Anyone who’s spent time at our offices will know that we’re not exactly the silent, meditative types. A day at PMW tends to be fairly lively (and laughter-filled) as we share ideas on how to create and execute the best cutting-edge campaigns for our clients.
But like any hardworking business, we recognise the need for balance. It’s important to carve out space for periods of focused concentration, yet in today’s busy work environment, it’s all too easy to become distracted by the next email or phone call.
To get some tips on managing workloads, we invited a leading mindfulness coach, Louise Chester, to West Sussex for a 90-minute presentation and workshop.
Louise, founder and managing director of Mindfulness at Work, is a former investment analyst and fund manager who has introduced mind training to over 100,000 people in more than 200 organisations. She began the session by explaining how her stressful City career had been transformed by practising mindfulness, a concept she was introduced to over twenty years ago.
She then went on to outline the pressures facing today’s typical employee. The tendency to multi-task is actually counter-productive, with information overload causing our minds to wander. Research shows that our thoughts get side-tracked an astonishing 46.9% of the time, and we find it increasingly difficult to focus on single tasks.
To illustrate the point, Louise asked us to close our eyes and concentrate on just one object, raising a hand when our attention wandered. Much as we wished for super powers of concentration, after a few seconds there were plenty of hands in the air!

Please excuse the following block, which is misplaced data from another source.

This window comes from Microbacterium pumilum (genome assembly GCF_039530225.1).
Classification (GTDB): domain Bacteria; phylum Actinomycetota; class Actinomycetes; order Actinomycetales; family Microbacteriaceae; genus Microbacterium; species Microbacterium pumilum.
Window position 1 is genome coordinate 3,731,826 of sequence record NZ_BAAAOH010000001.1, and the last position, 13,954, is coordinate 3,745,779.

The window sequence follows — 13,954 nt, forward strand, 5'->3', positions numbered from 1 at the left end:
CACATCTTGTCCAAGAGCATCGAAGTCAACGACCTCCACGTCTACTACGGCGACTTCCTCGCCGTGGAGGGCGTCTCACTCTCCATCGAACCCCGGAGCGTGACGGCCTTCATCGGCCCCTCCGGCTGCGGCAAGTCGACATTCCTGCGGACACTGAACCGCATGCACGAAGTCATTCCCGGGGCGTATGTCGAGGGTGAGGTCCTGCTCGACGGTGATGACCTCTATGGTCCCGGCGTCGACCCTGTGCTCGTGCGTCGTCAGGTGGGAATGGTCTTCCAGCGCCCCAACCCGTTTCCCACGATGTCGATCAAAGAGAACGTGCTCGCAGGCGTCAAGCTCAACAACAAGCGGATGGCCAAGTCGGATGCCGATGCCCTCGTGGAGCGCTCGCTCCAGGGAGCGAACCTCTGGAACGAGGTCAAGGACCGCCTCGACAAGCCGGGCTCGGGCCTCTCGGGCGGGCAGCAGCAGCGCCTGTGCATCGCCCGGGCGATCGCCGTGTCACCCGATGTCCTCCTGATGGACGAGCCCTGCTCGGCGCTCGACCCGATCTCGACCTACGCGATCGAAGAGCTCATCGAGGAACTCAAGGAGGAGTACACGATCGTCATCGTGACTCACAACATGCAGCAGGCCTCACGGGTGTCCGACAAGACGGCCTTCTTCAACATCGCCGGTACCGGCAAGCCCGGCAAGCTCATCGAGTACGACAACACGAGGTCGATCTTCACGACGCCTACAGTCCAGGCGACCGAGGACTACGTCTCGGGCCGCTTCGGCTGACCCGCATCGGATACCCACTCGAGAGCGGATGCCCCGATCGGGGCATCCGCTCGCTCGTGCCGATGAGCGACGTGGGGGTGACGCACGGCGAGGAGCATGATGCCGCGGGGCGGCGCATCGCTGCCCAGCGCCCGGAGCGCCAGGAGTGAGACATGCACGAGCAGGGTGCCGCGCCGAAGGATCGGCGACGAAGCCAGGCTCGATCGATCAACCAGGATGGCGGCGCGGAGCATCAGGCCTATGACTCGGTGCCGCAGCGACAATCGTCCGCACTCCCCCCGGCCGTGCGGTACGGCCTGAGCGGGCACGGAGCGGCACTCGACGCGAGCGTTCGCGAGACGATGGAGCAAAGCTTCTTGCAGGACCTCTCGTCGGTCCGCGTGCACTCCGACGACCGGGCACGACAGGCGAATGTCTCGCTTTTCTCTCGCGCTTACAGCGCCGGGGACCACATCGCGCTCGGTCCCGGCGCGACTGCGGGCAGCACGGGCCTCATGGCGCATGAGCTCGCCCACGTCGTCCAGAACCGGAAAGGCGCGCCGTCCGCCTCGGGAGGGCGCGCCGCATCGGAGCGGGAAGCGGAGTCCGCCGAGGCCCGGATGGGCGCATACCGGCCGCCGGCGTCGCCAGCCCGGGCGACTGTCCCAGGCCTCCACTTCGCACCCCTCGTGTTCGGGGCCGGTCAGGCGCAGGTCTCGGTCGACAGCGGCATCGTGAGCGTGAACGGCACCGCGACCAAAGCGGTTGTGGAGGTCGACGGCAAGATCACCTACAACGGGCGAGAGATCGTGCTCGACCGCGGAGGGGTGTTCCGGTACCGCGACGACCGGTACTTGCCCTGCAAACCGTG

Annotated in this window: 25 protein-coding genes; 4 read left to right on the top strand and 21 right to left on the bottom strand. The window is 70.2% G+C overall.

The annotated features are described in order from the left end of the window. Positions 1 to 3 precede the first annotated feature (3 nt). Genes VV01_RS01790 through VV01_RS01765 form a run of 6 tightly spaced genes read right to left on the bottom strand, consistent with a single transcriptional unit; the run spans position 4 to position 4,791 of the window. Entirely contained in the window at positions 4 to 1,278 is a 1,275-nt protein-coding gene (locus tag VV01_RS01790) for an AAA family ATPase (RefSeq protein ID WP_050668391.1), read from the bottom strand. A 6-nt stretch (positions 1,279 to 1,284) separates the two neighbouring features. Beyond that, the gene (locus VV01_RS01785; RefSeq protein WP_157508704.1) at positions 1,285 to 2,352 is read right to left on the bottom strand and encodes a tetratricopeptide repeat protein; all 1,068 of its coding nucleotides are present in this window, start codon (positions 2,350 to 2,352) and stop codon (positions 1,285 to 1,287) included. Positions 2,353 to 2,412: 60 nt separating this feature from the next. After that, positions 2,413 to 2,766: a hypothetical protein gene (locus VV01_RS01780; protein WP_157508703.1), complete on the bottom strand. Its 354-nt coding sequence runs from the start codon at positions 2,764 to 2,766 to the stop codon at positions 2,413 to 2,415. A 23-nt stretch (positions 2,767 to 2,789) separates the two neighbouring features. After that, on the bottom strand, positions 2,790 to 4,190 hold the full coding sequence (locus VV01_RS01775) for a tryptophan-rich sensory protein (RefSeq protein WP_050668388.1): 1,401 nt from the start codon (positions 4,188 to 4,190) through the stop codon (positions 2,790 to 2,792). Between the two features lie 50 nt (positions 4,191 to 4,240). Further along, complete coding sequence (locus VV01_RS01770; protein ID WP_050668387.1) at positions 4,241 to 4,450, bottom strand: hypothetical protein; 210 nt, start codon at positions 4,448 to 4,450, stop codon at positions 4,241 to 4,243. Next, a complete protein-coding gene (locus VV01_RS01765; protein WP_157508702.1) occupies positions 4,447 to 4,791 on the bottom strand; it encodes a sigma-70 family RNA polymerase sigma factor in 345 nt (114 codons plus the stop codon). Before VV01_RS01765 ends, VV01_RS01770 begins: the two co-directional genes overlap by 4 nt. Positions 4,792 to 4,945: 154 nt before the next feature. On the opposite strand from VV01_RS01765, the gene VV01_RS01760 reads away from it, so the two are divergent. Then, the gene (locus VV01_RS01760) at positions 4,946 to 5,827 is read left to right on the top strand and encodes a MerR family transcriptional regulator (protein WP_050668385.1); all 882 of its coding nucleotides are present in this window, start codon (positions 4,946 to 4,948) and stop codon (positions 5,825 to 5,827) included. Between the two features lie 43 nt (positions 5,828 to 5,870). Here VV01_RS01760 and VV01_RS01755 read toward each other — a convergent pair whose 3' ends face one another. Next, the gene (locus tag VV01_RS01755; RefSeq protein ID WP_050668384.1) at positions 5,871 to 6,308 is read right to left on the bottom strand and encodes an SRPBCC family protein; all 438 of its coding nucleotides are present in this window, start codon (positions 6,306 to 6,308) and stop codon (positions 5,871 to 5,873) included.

Training the ‘attention muscle’ is the path to increase our concentration and, ultimately, our success at work, said Louise. She advised us to take one task at a time, trying wherever possible to complete it before moving on to the next job on the to-do list. Taking momentary performance breaks throughout the day, even if just for a few seconds to reboot by focusing on posture and breathing, can massively reduce stress levels and combat tension in the body.
Louise’s insights along with her practical exercises on prioritisation, presence and sustaining focus were fascinating and inspiring, and we’re all agreed that mindfulness has a lot to offer. With more ‘Om’ and less ‘Oy!’, we’re set to work even smarter than before. Thank you, Louise, for sharing your expertise!
To find out more about mindfulness at work, Louise recommends reading One Second Ahead by Rasmus Hougaard.